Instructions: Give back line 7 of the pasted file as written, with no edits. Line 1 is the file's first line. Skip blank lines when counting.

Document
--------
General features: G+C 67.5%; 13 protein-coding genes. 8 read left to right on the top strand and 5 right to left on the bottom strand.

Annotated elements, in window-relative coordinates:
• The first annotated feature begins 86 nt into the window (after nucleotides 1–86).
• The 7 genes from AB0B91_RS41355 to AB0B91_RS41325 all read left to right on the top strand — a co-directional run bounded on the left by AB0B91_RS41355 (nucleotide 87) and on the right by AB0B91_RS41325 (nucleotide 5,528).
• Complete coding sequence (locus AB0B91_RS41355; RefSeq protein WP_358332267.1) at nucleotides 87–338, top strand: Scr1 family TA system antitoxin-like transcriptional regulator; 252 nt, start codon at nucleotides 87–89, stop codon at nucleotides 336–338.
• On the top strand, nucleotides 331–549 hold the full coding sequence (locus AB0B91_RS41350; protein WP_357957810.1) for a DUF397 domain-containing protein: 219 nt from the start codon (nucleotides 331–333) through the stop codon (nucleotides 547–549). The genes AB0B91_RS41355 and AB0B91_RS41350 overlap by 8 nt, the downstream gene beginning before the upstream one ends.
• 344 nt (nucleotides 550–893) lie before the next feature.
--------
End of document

• 344 nt (nucleotides 550–893) lie before the next feature.